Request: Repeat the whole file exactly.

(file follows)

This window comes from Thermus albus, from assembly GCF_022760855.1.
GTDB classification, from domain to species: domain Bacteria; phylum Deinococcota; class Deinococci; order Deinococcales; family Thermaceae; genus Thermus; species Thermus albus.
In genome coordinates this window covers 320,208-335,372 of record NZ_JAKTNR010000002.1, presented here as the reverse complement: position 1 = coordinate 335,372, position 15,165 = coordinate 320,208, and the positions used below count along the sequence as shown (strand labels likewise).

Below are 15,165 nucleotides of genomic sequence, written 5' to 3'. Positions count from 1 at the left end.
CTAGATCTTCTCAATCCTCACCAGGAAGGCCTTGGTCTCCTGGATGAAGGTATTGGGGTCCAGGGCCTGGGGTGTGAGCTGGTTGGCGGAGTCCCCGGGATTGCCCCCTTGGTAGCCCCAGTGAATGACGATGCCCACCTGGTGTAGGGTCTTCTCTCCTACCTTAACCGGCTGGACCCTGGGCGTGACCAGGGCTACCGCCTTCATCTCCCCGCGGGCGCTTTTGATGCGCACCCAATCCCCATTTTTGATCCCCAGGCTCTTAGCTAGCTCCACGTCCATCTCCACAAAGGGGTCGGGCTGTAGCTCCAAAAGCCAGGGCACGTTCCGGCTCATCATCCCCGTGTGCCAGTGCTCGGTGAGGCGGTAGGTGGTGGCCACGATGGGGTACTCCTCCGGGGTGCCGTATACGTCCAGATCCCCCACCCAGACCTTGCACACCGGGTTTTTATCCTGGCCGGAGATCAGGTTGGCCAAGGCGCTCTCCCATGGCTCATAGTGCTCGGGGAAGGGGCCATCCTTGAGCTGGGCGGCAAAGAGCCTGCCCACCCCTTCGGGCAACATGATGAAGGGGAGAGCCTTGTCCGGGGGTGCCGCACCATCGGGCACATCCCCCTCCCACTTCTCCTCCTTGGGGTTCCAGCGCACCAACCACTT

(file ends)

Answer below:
This window comes from Thermus albus, from assembly GCF_022760855.1.
GTDB classification, from domain to species: domain Bacteria; phylum Deinococcota; class Deinococci; order Deinococcales; family Thermaceae; genus Thermus; species Thermus albus.
In genome coordinates this window covers 320,208-335,372 of record NZ_JAKTNR010000002.1, presented here as the reverse complement: position 1 = coordinate 335,372, position 15,165 = coordinate 320,208, and the positions used below count along the sequence as shown (strand labels likewise).

Below are 15,165 nucleotides of genomic sequence, written 5' to 3'. Positions count from 1 at the left end.
CTAGATCTTCTCAATCCTCACCAGGAAGGCCTTGGTCTCCTGGATGAAGGTATTGGGGTCCAGGGCCTGGGGTGTGAGCTGGTTGGCGGAGTCCCCGGGATTGCCCCCTTGGTAGCCCCAGTGAATGACGATGCCCACCTGGTGTAGGGTCTTCTCTCCTACCTTAACCGGCTGGACCCTGGGCGTGACCAGGGCTACCGCCTTCATCTCCCCGCGGGCGCTTTTGATGCGCACCCAATCCCCATTTTTGATCCCCAGGCTCTTAGCTAGCTCCACGTCCATCTCCACAAAGGGGTCGGGCTGTAGCTCCAAAAGCCAGGGCACGTTCCGGCTCATCATCCCCGTGTGCCAGTGCTCGGTGAGGCGGTAGGTGGTGGCCACGATGGGGTACTCCTCCGGGGTGCCGTATACGTCCAGATCCCCCACCCAGACCTTGCACACCGGGTTTTTATCCTGGCCGGAGATCAGGTTGGCCAAGGCGCTCTCCCATGGCTCATAGTGCTCGGGGAAGGGGCCATCCTTGAGCTGGGCGGCAAAGAGCCTGCCCACCCCTTCGGGCAACATGATGAAGGGGAGAGCCTTGTCCGGGGGTGCCGCACCATCGGGCACATCCCCCTCCCACTTCTCCTCCTTGGGGTTCCAGCGCACCAACCACTT